When and where you can see a historic steam train travel through Cambs – Cambridgeshire Live

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A historic steam train will be travelling through a part of Cambridgeshire this year, giving train buffs a chance to see the iconic locomotive.

Ely station will be treated to a rare sighting of one of only two surviving B1 class locomotives.

The train will be passing through the station on April 11, 2020, on its journey from London to Lincoln – where passengers will enjoy a day out in the cathedral city.

The 63106 Mayflower will also be passing through several other nearby stations including Ipswich and Bury St Edmunds (as well as others listed below).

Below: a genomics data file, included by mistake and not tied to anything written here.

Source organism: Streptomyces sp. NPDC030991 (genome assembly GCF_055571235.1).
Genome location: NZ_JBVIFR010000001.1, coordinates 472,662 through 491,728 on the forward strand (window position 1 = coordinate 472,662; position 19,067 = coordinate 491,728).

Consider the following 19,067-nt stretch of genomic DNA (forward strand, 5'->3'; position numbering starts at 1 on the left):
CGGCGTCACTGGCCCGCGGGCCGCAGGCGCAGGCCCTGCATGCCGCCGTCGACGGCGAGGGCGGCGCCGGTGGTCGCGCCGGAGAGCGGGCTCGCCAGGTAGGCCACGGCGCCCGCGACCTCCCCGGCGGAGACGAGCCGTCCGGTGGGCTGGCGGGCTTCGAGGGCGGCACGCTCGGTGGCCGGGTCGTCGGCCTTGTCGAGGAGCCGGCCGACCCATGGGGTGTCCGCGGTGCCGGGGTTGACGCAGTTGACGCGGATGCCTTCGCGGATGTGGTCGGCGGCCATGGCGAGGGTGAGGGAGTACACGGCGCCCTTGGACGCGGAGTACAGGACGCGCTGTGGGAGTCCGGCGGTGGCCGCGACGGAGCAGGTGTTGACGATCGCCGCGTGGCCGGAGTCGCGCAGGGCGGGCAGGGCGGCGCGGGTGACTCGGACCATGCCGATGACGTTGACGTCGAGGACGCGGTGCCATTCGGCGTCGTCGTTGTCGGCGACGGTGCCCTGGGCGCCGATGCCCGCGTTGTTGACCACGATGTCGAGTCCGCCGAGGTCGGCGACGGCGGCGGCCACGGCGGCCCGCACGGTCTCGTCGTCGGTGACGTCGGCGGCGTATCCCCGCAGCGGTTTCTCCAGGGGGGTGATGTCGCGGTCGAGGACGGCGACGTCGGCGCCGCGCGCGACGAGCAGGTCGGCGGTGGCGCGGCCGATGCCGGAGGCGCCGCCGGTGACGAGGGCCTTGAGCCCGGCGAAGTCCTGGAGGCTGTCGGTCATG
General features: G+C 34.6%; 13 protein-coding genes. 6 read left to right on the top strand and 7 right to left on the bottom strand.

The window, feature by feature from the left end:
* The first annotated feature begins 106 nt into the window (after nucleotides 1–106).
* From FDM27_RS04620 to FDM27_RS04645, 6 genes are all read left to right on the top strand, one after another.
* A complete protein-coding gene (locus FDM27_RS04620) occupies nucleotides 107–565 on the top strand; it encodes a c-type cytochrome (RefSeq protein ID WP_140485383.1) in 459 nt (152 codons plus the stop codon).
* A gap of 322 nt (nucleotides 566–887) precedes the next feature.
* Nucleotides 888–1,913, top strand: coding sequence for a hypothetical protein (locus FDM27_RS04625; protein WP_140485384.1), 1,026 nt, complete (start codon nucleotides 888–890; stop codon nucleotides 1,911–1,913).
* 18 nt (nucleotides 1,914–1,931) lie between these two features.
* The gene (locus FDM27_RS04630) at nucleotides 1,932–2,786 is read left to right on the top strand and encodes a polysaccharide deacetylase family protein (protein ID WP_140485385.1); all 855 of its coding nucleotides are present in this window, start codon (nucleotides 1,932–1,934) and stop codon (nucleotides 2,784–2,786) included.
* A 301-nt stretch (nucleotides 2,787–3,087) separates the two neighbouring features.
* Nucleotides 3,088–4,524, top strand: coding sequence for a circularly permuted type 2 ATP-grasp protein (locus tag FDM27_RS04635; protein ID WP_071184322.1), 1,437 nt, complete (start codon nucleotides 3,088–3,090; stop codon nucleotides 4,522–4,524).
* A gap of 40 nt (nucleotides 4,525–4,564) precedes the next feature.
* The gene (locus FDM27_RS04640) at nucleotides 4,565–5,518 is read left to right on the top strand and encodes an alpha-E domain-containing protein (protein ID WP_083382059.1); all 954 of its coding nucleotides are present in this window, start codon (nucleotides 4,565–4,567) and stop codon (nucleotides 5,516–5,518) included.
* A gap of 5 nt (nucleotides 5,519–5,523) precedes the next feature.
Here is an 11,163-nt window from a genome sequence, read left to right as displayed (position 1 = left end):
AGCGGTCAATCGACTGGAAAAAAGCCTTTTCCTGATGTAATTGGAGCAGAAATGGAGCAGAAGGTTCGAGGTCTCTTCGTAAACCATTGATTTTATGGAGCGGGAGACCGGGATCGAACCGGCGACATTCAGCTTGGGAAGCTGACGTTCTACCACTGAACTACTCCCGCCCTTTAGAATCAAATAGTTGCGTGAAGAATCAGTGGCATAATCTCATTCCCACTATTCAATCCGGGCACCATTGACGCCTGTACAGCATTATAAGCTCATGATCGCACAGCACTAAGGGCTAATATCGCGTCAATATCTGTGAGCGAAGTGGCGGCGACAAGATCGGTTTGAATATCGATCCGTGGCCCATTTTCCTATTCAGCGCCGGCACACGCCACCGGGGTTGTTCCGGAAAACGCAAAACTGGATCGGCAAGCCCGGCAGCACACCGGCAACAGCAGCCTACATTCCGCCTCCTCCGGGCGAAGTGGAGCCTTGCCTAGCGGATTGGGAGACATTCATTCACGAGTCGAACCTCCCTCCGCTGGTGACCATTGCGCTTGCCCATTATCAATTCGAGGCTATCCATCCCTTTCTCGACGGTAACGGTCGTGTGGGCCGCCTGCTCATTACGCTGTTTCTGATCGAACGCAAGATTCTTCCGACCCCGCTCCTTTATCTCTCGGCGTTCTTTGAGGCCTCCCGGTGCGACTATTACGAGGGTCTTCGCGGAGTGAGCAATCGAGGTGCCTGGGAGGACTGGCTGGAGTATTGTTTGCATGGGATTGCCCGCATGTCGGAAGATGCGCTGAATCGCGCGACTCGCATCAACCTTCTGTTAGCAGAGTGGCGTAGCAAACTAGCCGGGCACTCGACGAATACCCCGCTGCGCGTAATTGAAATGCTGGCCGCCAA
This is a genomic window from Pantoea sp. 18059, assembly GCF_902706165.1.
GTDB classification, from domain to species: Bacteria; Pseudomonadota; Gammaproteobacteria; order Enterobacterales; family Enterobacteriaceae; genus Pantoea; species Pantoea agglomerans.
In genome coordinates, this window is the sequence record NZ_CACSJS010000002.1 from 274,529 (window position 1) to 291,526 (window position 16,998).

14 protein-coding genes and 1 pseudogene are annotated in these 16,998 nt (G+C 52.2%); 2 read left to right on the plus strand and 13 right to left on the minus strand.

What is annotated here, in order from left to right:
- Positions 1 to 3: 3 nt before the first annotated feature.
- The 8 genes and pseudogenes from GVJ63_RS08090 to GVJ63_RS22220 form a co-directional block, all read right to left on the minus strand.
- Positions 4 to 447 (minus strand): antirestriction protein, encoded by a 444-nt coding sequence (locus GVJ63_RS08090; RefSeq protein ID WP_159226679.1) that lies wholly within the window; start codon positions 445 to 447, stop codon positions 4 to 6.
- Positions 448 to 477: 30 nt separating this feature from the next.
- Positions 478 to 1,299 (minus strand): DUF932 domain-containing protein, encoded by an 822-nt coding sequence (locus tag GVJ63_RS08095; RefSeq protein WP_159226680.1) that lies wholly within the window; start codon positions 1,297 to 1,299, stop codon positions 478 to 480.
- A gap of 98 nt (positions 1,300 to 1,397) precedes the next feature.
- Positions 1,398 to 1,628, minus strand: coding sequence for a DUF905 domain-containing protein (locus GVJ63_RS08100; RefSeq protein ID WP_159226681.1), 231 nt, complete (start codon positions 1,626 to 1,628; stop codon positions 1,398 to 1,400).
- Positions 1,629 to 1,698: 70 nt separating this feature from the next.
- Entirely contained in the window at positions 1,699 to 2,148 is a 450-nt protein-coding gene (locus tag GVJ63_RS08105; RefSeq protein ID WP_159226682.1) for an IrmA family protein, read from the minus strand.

Steam train enthusiasts can buy tickets to ride it to Lincoln, or simply visit the stations it passes through to catch a glimpse of the magnificent machine.

Find out more about timings and the train’s exciting history below.

About the engine

Abigail Rabbett

As reported by our sister title EssexLive, the 63106 Mayflower is one of only two surviving B1 Class locomotives, designed to haul either express passenger trains or freight traffic.

She was built in 1948 by the North British Locomotive Company in Glasgow and first deployed in Hull, before being transferred to Bradford.

Mayflower was the last B1 in service, with her final trip spent hauling the ‘Yorkshire Pullman’ from Leeds in September 1967.

The train was restored in the 1970s, acquired by Steam Dreams owner David Buck in 2014 ad returned to mainline service in 2015, before being withdrawn for an extensive overhaul.

Where can you see it?

Here are the times the train will be passing in and out of Ely and nearby stations on its journey: